Sri Lanka’s tea exports to the Middle East have been affected by a drop in consumer buying on top of shipment issues owing to the present turmoil in many countries in the region, Tea industry officials said.
The overall impact came as a result of the crisis in Libya, Syria and Iran, they revealed.
The Sri Lanka Tea Board said this week that, despite the problems, exports to Iran, Iraq, Syria and Libya in the first half of 2011 rose by 6.5% to 38.3 million kilos, against 35.8 million kilos for the corresponding period in 2010. But, in a statement, it added, "Understandably, given the escalating hostilities in Libya, there has been a significant reduction of 3.7 million kilos or 63% (2.1 million kilos as against 5.8 million kilos during the corresponding period of 2010)".
The crisis was also explained in Parliament on August 23 by Minister of Plantation Industries Mahinda Samarasinghe. He told Parliament that Libya and Syria, two of the leading buyers of Sri Lanka tea, were among the countries that have been affected by unrest, while Iran, another major buyer, was suffering due to economic sanctions imposed by the West.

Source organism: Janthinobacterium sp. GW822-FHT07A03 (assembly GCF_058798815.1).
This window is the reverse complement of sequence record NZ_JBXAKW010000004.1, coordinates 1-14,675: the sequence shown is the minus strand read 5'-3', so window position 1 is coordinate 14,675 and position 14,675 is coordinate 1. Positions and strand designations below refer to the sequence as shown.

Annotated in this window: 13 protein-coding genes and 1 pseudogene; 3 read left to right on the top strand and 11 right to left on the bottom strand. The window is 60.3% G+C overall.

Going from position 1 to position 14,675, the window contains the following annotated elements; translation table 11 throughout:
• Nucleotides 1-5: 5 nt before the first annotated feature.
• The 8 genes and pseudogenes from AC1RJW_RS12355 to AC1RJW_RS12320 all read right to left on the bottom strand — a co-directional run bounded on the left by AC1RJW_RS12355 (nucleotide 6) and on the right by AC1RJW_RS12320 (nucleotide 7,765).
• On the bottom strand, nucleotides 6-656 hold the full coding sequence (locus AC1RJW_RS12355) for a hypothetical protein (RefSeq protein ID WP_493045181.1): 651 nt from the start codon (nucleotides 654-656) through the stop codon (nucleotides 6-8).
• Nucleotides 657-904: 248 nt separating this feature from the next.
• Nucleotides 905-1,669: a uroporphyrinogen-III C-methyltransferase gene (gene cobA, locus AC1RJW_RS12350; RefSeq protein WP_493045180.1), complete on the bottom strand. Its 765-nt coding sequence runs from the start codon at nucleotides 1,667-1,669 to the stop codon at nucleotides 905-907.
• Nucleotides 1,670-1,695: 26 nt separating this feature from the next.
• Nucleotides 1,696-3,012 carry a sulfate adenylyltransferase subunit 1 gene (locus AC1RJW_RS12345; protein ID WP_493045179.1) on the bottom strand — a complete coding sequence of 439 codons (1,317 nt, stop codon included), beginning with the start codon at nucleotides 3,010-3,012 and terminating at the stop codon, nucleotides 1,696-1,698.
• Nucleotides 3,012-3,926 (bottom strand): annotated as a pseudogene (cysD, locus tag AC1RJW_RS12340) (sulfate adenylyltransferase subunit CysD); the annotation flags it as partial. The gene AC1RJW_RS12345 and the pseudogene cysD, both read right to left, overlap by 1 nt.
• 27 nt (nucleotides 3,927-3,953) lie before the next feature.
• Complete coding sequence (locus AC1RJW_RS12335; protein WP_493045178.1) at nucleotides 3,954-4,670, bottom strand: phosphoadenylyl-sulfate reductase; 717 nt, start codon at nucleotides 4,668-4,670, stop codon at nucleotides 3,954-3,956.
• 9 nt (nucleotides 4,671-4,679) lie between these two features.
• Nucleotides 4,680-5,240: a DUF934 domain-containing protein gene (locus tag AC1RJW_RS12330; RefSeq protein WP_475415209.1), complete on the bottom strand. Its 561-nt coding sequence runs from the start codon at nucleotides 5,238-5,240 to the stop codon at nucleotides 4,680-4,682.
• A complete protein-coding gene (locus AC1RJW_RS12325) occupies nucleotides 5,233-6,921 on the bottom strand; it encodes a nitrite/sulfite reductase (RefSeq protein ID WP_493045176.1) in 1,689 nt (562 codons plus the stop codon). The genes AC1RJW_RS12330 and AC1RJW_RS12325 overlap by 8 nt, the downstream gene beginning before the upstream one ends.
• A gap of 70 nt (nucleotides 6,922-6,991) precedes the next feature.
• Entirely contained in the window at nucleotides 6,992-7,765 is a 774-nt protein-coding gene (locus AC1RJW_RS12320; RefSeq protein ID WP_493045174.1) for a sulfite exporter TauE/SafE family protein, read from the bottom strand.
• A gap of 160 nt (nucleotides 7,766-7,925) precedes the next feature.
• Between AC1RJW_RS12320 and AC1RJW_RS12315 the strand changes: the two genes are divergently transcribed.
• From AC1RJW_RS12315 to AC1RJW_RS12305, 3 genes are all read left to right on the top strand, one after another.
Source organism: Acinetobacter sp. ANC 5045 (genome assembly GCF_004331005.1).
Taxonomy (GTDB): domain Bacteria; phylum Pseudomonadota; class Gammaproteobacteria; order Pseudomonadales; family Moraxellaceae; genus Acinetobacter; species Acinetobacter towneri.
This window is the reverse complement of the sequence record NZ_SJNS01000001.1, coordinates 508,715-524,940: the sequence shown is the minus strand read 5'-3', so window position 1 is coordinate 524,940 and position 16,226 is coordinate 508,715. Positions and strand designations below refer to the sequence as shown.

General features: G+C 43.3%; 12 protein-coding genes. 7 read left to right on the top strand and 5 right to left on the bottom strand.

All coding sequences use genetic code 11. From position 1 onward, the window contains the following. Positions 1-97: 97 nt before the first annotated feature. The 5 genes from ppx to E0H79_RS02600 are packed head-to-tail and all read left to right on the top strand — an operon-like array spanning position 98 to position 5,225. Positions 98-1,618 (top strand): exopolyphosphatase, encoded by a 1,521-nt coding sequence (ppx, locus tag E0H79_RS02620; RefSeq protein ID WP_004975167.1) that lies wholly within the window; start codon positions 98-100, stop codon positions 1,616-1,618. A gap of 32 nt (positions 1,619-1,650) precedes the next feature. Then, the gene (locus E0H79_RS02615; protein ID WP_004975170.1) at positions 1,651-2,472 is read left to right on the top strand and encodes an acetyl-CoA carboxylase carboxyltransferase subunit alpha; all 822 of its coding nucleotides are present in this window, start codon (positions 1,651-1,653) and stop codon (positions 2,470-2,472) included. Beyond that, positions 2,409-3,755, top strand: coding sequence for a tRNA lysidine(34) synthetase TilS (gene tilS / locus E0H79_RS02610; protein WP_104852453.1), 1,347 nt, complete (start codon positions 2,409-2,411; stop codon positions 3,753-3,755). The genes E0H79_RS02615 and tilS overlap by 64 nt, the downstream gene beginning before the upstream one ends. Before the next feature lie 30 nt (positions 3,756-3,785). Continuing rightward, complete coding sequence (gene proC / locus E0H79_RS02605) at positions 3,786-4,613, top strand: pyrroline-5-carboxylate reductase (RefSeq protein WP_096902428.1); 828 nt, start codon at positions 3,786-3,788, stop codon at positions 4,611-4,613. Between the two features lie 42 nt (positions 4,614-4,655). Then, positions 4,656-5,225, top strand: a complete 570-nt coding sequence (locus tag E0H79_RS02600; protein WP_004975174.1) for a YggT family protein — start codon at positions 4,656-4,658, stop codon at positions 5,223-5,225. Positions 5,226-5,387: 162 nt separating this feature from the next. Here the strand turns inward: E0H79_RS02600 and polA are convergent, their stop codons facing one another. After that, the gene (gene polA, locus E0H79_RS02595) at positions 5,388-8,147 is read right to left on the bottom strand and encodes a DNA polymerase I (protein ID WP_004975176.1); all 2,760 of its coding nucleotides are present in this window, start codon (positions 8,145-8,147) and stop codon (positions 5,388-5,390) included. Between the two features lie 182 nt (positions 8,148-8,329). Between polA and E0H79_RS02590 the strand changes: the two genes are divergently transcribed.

"Prices are stable, but the Middle East unrest is affecting us,” he said in response to a query raised by UNP Colombo District MP Ravi Karunanayake.
The Tea Board said, 55% of all tea exports from Sri Lanka go to the Middle East, Gulf and North African regions, and these consignments have continued to reach these traditional markets despite the prevailing environment.
However, a spokesman for the Shippers Council said several Sri Lankan tea containers dispatched in recent weeks to Tripoli have been held up in the port, and that, the situation in Syria is the same.